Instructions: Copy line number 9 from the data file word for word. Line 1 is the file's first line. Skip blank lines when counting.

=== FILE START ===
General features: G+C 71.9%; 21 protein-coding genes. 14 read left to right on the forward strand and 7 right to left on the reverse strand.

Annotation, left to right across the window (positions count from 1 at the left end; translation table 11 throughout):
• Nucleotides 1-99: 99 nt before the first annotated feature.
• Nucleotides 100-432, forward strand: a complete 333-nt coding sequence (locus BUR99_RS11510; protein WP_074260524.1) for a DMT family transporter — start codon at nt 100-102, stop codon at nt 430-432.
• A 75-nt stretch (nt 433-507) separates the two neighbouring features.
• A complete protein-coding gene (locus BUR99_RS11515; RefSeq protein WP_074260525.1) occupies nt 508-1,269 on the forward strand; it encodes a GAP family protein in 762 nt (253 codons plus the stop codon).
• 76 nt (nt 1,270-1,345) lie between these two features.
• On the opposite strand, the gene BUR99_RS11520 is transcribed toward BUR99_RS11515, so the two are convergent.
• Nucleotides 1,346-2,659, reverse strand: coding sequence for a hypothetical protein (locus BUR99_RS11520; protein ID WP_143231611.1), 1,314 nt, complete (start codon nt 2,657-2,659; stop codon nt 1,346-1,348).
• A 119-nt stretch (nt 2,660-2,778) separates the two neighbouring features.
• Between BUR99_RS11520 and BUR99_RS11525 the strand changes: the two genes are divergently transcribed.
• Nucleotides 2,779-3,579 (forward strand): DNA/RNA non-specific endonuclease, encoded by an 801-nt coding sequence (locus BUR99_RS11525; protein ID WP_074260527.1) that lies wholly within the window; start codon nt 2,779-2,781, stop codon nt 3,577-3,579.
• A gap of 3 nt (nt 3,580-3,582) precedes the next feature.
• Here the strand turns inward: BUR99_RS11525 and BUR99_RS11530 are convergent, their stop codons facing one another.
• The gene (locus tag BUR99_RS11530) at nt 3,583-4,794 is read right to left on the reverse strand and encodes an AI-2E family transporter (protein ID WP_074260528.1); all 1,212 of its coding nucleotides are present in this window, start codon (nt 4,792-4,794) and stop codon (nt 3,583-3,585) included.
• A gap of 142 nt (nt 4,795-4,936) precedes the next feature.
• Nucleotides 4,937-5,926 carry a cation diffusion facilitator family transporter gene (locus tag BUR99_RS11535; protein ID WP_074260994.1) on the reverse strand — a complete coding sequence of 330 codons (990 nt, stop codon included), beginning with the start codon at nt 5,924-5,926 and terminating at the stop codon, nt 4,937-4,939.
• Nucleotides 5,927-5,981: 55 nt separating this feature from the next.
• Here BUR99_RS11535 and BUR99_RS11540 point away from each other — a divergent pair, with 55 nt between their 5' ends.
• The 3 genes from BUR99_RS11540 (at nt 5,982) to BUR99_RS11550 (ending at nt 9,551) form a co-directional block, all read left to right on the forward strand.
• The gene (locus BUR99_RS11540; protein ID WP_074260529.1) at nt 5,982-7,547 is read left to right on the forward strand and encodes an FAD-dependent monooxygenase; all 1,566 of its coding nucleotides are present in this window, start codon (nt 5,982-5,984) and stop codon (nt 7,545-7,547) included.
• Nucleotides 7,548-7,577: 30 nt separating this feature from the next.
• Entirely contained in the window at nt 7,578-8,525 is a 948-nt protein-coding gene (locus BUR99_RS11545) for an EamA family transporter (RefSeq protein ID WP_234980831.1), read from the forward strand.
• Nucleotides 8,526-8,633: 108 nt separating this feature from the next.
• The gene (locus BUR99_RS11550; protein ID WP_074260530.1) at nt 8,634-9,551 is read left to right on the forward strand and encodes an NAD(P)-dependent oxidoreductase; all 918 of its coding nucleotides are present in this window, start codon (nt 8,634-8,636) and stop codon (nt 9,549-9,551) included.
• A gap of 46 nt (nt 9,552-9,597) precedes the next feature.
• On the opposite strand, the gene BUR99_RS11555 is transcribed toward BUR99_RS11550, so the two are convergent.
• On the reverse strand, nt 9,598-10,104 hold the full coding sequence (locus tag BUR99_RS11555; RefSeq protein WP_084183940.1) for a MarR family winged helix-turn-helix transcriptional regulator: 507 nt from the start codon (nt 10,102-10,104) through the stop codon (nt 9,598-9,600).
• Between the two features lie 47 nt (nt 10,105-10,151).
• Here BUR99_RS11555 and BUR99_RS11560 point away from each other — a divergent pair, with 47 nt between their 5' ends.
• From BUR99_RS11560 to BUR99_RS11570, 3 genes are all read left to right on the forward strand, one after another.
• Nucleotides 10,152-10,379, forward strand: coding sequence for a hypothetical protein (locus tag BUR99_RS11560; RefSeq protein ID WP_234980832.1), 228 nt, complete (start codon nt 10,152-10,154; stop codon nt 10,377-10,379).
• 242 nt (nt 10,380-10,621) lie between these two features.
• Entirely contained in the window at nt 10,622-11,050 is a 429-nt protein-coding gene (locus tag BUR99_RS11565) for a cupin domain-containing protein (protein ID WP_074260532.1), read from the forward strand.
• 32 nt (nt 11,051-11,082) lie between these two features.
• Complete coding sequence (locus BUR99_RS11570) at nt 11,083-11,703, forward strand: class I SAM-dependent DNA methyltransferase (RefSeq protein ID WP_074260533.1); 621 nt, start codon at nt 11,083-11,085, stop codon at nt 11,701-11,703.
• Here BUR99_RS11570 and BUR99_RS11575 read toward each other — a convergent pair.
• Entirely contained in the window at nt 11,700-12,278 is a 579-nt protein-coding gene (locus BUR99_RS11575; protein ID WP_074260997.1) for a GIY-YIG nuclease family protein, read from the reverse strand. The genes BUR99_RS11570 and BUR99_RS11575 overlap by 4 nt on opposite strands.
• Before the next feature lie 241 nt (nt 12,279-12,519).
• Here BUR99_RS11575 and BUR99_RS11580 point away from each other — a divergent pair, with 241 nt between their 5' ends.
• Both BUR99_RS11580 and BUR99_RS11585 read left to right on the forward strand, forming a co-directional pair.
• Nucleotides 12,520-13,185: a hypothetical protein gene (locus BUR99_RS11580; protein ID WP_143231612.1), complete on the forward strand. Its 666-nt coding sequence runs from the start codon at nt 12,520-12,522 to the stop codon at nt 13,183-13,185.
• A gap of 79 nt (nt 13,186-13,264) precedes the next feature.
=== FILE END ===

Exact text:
• Nucleotides 1,346-2,659, reverse strand: coding sequence for a hypothetical protein (locus BUR99_RS11520; protein ID WP_143231611.1), 1,314 nt, complete (start codon nt 2,657-2,659; stop codon nt 1,346-1,348).